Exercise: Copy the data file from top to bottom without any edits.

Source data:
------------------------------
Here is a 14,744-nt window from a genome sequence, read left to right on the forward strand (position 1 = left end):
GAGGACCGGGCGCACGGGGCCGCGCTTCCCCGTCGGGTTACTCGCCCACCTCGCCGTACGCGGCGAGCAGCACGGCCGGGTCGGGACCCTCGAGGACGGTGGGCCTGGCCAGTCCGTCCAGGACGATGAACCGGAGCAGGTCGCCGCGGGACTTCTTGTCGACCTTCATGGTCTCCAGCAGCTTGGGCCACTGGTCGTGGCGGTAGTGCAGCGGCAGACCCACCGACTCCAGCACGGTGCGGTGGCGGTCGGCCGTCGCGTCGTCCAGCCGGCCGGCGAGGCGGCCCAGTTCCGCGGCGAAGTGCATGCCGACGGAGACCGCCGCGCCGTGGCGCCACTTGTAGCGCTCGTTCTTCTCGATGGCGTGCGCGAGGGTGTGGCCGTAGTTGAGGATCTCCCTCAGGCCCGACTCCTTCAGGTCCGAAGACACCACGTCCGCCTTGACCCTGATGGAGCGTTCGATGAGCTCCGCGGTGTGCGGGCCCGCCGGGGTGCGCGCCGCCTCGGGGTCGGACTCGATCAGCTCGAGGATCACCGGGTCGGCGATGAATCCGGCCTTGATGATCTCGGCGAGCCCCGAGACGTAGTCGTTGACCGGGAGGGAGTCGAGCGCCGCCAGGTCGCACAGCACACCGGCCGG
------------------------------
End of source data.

Here is a 14,744-nt window from a genome sequence, read left to right on the forward strand (position 1 = left end):
GAGGACCGGGCGCACGGGGCCGCGCTTCCCCGTCGGGTTACTCGCCCACCTCGCCGTACGCGGCGAGCAGCACGGCCGGGTCGGGACCCTCGAGGACGGTGGGCCTGGCCAGTCCGTCCAGGACGATGAACCGGAGCAGGTCGCCGCGGGACTTCTTGTCGACCTTCATGGTCTCCAGCAGCTTGGGCCACTGGTCGTGGCGGTAGTGCAGCGGCAGACCCACCGACTCCAGCACGGTGCGGTGGCGGTCGGCCGTCGCGTCGTCCAGCCGGCCGGCGAGGCGGCCCAGTTCCGCGGCGAAGTGCATGCCGACGGAGACCGCCGCGCCGTGGCGCCACTTGTAGCGCTCGTTCTTCTCGATGGCGTGCGCGAGGGTGTGGCCGTAGTTGAGGATCTCCCTCAGGCCCGACTCCTTCAGGTCCGAAGACACCACGTCCGCCTTGACCCTGATGGAGCGTTCGATGAGCTCCGCGGTGTGCGGGCCCGCCGGGGTGCGCGCCGCCTCGGGGTCGGACTCGATCAGCTCGAGGATCACCGGGTCGGCGATGAATCCGGCCTTGATGATCTCGGCGAGCCCCGAGACGTAGTCGTTGACCGGGAGGGAGTCGAGCGCCGCCAGGTCGCACAGCACACCGGCCGG